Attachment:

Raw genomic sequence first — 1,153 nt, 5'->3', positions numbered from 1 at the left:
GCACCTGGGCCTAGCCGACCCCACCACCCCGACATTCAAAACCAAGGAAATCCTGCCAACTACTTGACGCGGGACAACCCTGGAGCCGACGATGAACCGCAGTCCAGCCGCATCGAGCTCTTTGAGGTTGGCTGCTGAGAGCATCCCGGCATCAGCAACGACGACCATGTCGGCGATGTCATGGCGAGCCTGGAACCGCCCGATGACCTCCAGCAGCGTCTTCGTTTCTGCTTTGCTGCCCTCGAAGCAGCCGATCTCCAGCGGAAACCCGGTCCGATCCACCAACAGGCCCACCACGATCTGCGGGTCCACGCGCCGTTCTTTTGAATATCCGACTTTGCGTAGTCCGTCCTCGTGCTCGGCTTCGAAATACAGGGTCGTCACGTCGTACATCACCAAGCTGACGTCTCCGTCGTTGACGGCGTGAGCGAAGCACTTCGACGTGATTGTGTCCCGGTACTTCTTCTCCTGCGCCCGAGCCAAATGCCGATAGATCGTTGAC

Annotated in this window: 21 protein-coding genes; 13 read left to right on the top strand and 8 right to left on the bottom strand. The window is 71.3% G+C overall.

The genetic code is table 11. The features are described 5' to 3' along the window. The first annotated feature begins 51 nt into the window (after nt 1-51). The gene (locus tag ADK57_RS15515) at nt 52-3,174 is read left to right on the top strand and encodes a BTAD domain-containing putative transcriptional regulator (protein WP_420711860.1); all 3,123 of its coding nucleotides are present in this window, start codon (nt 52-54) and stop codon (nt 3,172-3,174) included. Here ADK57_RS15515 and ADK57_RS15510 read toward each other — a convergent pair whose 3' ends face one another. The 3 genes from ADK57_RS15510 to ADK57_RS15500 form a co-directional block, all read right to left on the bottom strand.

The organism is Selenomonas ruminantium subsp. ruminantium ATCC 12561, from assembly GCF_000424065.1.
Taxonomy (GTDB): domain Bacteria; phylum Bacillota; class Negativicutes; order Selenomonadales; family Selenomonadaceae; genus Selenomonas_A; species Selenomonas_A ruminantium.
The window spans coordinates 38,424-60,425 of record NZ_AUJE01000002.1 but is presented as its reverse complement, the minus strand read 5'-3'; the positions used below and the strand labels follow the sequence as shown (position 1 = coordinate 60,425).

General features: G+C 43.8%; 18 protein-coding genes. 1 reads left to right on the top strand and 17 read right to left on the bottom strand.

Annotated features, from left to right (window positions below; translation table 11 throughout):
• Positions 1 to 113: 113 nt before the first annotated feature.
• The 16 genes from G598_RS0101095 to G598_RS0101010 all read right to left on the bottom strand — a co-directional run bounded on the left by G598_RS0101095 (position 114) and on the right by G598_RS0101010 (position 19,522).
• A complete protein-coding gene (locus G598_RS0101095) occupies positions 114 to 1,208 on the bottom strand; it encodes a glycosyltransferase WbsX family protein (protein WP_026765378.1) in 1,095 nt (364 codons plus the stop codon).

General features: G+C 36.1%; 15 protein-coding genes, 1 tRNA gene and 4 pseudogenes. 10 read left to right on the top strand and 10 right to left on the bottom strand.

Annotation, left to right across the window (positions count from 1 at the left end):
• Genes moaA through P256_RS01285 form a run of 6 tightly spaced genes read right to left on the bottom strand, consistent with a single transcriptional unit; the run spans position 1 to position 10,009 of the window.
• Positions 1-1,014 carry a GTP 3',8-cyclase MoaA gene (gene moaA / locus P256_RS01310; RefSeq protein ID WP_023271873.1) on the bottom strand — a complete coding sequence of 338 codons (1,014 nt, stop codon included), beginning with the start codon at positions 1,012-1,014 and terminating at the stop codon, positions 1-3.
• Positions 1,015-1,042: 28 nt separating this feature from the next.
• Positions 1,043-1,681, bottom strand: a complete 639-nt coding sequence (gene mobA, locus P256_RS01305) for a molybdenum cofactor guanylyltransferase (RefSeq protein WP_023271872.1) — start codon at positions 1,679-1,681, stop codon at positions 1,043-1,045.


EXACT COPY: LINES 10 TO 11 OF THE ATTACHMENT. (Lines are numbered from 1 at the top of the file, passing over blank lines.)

• Positions 1 to 113: 113 nt before the first annotated feature.
• The 16 genes from G598_RS0101095 to G598_RS0101010 all read right to left on the bottom strand — a co-directional run bounded on the left by G598_RS0101095 (position 114) and on the right by G598_RS0101010 (position 19,522).